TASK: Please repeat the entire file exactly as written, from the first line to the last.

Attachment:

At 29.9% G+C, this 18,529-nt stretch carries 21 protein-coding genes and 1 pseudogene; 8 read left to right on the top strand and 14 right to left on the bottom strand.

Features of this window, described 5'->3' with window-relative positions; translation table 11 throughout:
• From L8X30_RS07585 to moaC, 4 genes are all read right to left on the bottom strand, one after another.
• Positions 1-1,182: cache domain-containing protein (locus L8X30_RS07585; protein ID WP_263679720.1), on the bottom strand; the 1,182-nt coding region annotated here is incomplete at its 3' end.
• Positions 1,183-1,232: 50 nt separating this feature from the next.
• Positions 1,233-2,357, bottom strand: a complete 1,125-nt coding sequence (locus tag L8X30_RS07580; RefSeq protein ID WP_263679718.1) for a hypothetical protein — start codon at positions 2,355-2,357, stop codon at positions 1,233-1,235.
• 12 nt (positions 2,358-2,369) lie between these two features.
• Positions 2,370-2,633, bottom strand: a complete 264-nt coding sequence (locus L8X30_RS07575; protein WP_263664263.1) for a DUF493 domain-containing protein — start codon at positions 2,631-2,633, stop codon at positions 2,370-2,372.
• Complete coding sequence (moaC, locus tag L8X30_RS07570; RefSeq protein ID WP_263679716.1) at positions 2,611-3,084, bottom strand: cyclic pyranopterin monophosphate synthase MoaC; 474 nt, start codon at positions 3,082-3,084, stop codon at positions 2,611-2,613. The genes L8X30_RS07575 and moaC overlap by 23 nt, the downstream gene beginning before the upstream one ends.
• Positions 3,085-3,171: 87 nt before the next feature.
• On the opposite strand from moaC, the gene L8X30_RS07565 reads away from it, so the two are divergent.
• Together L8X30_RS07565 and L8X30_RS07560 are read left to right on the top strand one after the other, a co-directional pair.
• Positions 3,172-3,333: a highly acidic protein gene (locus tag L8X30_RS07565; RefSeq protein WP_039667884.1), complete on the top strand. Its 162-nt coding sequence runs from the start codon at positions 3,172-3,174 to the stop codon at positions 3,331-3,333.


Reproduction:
At 29.9% G+C, this 18,529-nt stretch carries 21 protein-coding genes and 1 pseudogene; 8 read left to right on the top strand and 14 right to left on the bottom strand.

Features of this window, described 5'->3' with window-relative positions; translation table 11 throughout:
• From L8X30_RS07585 to moaC, 4 genes are all read right to left on the bottom strand, one after another.
• Positions 1-1,182: cache domain-containing protein (locus L8X30_RS07585; protein ID WP_263679720.1), on the bottom strand; the 1,182-nt coding region annotated here is incomplete at its 3' end.
• Positions 1,183-1,232: 50 nt separating this feature from the next.
• Positions 1,233-2,357, bottom strand: a complete 1,125-nt coding sequence (locus tag L8X30_RS07580; RefSeq protein ID WP_263679718.1) for a hypothetical protein — start codon at positions 2,355-2,357, stop codon at positions 1,233-1,235.
• 12 nt (positions 2,358-2,369) lie between these two features.
• Positions 2,370-2,633, bottom strand: a complete 264-nt coding sequence (locus L8X30_RS07575; protein WP_263664263.1) for a DUF493 domain-containing protein — start codon at positions 2,631-2,633, stop codon at positions 2,370-2,372.
• Complete coding sequence (moaC, locus tag L8X30_RS07570; RefSeq protein ID WP_263679716.1) at positions 2,611-3,084, bottom strand: cyclic pyranopterin monophosphate synthase MoaC; 474 nt, start codon at positions 3,082-3,084, stop codon at positions 2,611-2,613. The genes L8X30_RS07575 and moaC overlap by 23 nt, the downstream gene beginning before the upstream one ends.
• Positions 3,085-3,171: 87 nt before the next feature.
• On the opposite strand from moaC, the gene L8X30_RS07565 reads away from it, so the two are divergent.
• Together L8X30_RS07565 and L8X30_RS07560 are read left to right on the top strand one after the other, a co-directional pair.
• Positions 3,172-3,333: a highly acidic protein gene (locus tag L8X30_RS07565; RefSeq protein WP_039667884.1), complete on the top strand. Its 162-nt coding sequence runs from the start codon at positions 3,172-3,174 to the stop codon at positions 3,331-3,333.